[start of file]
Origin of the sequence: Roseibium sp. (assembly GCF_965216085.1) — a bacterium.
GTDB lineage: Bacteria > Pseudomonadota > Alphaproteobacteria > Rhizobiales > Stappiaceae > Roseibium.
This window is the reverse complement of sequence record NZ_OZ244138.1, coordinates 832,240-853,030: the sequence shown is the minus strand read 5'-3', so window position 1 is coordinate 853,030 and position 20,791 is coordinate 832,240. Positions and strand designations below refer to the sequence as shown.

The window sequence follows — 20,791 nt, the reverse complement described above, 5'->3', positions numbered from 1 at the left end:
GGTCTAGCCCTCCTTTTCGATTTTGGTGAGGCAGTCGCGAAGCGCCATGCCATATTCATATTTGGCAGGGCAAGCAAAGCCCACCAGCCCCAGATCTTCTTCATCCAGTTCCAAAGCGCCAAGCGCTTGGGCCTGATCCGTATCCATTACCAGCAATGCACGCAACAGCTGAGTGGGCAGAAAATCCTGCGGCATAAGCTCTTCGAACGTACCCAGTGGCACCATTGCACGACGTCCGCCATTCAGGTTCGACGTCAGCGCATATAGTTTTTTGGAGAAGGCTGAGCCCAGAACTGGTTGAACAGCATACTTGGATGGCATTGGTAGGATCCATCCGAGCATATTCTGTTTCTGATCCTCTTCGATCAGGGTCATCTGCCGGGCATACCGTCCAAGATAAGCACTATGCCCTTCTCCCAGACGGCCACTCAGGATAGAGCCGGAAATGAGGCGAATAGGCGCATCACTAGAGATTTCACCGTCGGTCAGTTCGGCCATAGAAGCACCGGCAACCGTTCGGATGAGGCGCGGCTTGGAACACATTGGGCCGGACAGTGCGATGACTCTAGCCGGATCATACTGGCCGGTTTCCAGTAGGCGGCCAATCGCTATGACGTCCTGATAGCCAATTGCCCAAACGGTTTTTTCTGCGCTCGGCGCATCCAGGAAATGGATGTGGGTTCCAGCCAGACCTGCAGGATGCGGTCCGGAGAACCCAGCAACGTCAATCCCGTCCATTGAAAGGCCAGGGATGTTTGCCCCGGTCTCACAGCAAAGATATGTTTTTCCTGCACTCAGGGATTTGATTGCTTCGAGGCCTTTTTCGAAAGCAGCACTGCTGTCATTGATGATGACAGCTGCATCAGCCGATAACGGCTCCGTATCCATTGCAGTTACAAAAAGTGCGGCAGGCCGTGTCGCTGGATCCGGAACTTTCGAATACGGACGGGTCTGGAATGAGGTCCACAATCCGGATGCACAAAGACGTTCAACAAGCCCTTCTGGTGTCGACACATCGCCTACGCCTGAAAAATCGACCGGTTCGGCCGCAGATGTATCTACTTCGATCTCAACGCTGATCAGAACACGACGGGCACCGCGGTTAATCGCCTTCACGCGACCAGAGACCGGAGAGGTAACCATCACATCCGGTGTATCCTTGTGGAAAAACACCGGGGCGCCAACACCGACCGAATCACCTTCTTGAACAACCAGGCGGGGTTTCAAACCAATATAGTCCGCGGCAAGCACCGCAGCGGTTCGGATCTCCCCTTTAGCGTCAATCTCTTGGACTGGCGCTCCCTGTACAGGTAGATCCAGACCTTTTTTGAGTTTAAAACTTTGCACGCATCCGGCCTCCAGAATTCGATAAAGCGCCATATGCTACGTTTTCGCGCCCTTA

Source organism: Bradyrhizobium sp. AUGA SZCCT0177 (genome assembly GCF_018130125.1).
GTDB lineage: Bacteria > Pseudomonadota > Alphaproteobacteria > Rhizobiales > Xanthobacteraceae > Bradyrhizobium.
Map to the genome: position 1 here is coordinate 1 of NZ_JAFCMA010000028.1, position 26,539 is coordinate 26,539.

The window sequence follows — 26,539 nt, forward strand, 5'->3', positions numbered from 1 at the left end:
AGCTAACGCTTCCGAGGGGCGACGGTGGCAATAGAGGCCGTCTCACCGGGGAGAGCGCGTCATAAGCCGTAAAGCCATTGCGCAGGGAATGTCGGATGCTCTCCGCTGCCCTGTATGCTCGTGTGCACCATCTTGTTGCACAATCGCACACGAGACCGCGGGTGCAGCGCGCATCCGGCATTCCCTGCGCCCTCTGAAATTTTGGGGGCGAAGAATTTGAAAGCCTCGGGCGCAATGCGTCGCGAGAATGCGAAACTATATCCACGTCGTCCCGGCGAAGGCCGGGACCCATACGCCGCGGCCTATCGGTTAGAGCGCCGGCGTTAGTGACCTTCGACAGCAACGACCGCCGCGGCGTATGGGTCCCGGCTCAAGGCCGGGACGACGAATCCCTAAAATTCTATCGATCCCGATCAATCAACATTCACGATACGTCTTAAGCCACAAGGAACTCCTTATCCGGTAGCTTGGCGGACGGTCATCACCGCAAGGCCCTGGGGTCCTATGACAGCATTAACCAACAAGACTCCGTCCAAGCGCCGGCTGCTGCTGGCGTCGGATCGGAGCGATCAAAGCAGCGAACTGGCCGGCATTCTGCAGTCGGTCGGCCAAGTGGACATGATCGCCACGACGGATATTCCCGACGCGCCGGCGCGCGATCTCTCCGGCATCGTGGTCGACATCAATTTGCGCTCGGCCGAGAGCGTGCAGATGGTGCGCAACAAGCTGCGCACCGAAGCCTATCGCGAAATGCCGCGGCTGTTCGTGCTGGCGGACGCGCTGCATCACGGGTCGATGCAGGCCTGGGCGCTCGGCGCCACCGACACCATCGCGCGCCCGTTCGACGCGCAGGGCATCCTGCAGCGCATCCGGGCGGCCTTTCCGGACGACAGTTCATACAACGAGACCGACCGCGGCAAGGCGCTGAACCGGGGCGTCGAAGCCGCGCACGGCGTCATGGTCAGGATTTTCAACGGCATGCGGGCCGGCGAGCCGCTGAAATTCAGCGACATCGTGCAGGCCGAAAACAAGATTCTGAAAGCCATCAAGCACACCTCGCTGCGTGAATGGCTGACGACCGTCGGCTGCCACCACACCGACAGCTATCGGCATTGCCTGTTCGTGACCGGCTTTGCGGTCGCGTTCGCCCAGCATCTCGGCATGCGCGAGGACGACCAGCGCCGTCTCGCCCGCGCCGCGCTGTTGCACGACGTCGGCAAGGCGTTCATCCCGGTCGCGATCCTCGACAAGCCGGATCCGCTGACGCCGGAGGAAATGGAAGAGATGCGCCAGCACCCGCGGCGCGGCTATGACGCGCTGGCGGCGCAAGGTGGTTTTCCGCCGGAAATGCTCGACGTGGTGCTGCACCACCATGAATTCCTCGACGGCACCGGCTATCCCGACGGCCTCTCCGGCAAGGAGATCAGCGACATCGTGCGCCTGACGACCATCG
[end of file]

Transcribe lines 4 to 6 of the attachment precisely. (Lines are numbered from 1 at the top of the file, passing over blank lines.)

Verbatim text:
The window sequence follows — 20,791 nt, the reverse complement described above, 5'->3', positions numbered from 1 at the left end:
GGTCTAGCCCTCCTTTTCGATTTTGGTGAGGCAGTCGCGAAGCGCCATGCCATATTCATATTTGGCAGGGCAAGCAAAGCCCACCAGCCCCAGATCTTCTTCATCCAGTTCCAAAGCGCCAAGCGCTTGGGCCTGATCCGTATCCATTACCAGCAATGCACGCAACAGCTGAGTGGGCAGAAAATCCTGCGGCATAAGCTCTTCGAACGTACCCAGTGGCACCATTGCACGACGTCCGCCATTCAGGTTCGACGTCAGCGCATATAGTTTTTTGGAGAAGGCTGAGCCCAGAACTGGTTGAACAGCATACTTGGATGGCATTGGTAGGATCCATCCGAGCATATTCTGTTTCTGATCCTCTTCGATCAGGGTCATCTGCCGGGCATACCGTCCAAGATAAGCACTATGCCCTTCTCCCAGACGGCCACTCAGGATAGAGCCGGAAATGAGGCGAATAGGCGCATCACTAGAGATTTCACCGTCGGTCAGTTCGGCCATAGAAGCACCGGCAACCGTTCGGATGAGGCGCGGCTTGGAACACATTGGGCCGGACAGTGCGATGACTCTAGCCGGATCATACTGGCCGGTTTCCAGTAGGCGGCCAATCGCTATGACGTCCTGATAGCCAATTGCCCAAACGGTTTTTTCTGCGCTCGGCGCATCCAGGAAATGGATGTGGGTTCCAGCCAGACCTGCAGGATGCGGTCCGGAGAACCCAGCAACGTCAATCCCGTCCATTGAAAGGCCAGGGATGTTTGCCCCGGTCTCACAGCAAAGATATGTTTTTCCTGCACTCAGGGATTTGATTGCTTCGAGGCCTTTTTCGAAAGCAGCACTGCTGTCATTGATGATGACAGCTGCATCAGCCGATAACGGCTCCGTATCCATTGCAGTTACAAAAAGTGCGGCAGGCCGTGTCGCTGGATCCGGAACTTTCGAATACGGACGGGTCTGGAATGAGGTCCACAATCCGGATGCACAAAGACGTTCAACAAGCCCTTCTGGTGTCGACACATCGCCTACGCCTGAAAAATCGACCGGTTCGGCCGCAGATGTATCTACTTCGATCTCAACGCTGATCAGAACACGACGGGCACCGCGGTTAATCGCCTTCACGCGACCAGAGACCGGAGAGGTAACCATCACATCCGGTGTATCCTTGTGGAAAAACACCGGGGCGCCAACACCGACCGAATCACCTTCTTGAACAACCAGGCGGGGTTTCAAACCAATATAGTCCGCGGCAAGCACCGCAGCGGTTCGGATCTCCCCTTTAGCGTCAATCTCTTGGACTGGCGCTCCCTGTACAGGTAGATCCAGACCTTTTTTGAGTTTAAAACTTTGCACGCATCCGGCCTCCAGAATTCGATAAAGCGCCATATGCTACGTTTTCGCGCCCTTA

Source organism: Bradyrhizobium sp. AUGA SZCCT0177 (genome assembly GCF_018130125.1).